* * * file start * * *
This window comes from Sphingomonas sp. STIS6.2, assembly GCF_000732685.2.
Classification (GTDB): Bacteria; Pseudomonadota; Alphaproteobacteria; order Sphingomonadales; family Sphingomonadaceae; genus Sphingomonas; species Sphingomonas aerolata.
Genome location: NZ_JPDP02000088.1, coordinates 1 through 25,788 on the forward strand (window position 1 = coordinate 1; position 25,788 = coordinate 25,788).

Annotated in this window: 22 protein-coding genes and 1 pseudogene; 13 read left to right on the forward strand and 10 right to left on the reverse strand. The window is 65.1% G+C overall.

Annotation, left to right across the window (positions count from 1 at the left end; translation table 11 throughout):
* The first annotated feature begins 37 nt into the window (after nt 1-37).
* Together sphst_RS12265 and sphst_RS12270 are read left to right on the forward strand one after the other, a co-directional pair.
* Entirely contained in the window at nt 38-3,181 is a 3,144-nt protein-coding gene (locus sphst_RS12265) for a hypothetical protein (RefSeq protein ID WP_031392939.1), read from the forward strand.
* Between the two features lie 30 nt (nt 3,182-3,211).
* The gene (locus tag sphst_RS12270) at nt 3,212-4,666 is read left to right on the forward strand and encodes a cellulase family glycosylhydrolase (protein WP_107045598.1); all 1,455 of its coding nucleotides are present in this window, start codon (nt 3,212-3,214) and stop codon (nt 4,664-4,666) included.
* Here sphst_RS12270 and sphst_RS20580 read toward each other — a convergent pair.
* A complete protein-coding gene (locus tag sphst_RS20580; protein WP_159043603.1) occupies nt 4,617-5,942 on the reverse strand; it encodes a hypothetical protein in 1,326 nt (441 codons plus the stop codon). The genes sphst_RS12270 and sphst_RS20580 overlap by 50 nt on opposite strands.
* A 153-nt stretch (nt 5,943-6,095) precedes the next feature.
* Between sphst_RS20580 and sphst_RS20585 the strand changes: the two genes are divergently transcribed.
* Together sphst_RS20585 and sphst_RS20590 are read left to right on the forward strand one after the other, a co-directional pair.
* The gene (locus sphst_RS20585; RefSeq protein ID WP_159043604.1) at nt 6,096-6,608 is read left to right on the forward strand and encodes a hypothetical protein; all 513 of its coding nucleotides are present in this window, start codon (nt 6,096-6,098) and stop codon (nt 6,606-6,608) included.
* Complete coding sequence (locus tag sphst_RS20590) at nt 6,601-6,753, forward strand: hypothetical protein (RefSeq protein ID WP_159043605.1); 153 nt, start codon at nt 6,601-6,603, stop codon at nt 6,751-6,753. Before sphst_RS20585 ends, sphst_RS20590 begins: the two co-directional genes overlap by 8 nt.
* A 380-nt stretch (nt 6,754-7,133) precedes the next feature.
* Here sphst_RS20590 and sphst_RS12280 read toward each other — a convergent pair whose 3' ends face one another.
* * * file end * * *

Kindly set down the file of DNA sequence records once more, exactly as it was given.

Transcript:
This window comes from Sphingomonas sp. STIS6.2, assembly GCF_000732685.2.
Classification (GTDB): Bacteria; Pseudomonadota; Alphaproteobacteria; order Sphingomonadales; family Sphingomonadaceae; genus Sphingomonas; species Sphingomonas aerolata.
Genome location: NZ_JPDP02000088.1, coordinates 1 through 25,788 on the forward strand (window position 1 = coordinate 1; position 25,788 = coordinate 25,788).

Annotated in this window: 22 protein-coding genes and 1 pseudogene; 13 read left to right on the forward strand and 10 right to left on the reverse strand. The window is 65.1% G+C overall.

Annotation, left to right across the window (positions count from 1 at the left end; translation table 11 throughout):
* The first annotated feature begins 37 nt into the window (after nt 1-37).
* Together sphst_RS12265 and sphst_RS12270 are read left to right on the forward strand one after the other, a co-directional pair.
* Entirely contained in the window at nt 38-3,181 is a 3,144-nt protein-coding gene (locus sphst_RS12265) for a hypothetical protein (RefSeq protein ID WP_031392939.1), read from the forward strand.
* Between the two features lie 30 nt (nt 3,182-3,211).
* The gene (locus tag sphst_RS12270) at nt 3,212-4,666 is read left to right on the forward strand and encodes a cellulase family glycosylhydrolase (protein WP_107045598.1); all 1,455 of its coding nucleotides are present in this window, start codon (nt 3,212-3,214) and stop codon (nt 4,664-4,666) included.
* Here sphst_RS12270 and sphst_RS20580 read toward each other — a convergent pair.
* A complete protein-coding gene (locus tag sphst_RS20580; protein WP_159043603.1) occupies nt 4,617-5,942 on the reverse strand; it encodes a hypothetical protein in 1,326 nt (441 codons plus the stop codon). The genes sphst_RS12270 and sphst_RS20580 overlap by 50 nt on opposite strands.
* A 153-nt stretch (nt 5,943-6,095) precedes the next feature.
* Between sphst_RS20580 and sphst_RS20585 the strand changes: the two genes are divergently transcribed.
* Together sphst_RS20585 and sphst_RS20590 are read left to right on the forward strand one after the other, a co-directional pair.
* The gene (locus sphst_RS20585; RefSeq protein ID WP_159043604.1) at nt 6,096-6,608 is read left to right on the forward strand and encodes a hypothetical protein; all 513 of its coding nucleotides are present in this window, start codon (nt 6,096-6,098) and stop codon (nt 6,606-6,608) included.
* Complete coding sequence (locus tag sphst_RS20590) at nt 6,601-6,753, forward strand: hypothetical protein (RefSeq protein ID WP_159043605.1); 153 nt, start codon at nt 6,601-6,603, stop codon at nt 6,751-6,753. Before sphst_RS20585 ends, sphst_RS20590 begins: the two co-directional genes overlap by 8 nt.
* A 380-nt stretch (nt 6,754-7,133) precedes the next feature.
* Here sphst_RS20590 and sphst_RS12280 read toward each other — a convergent pair whose 3' ends face one another.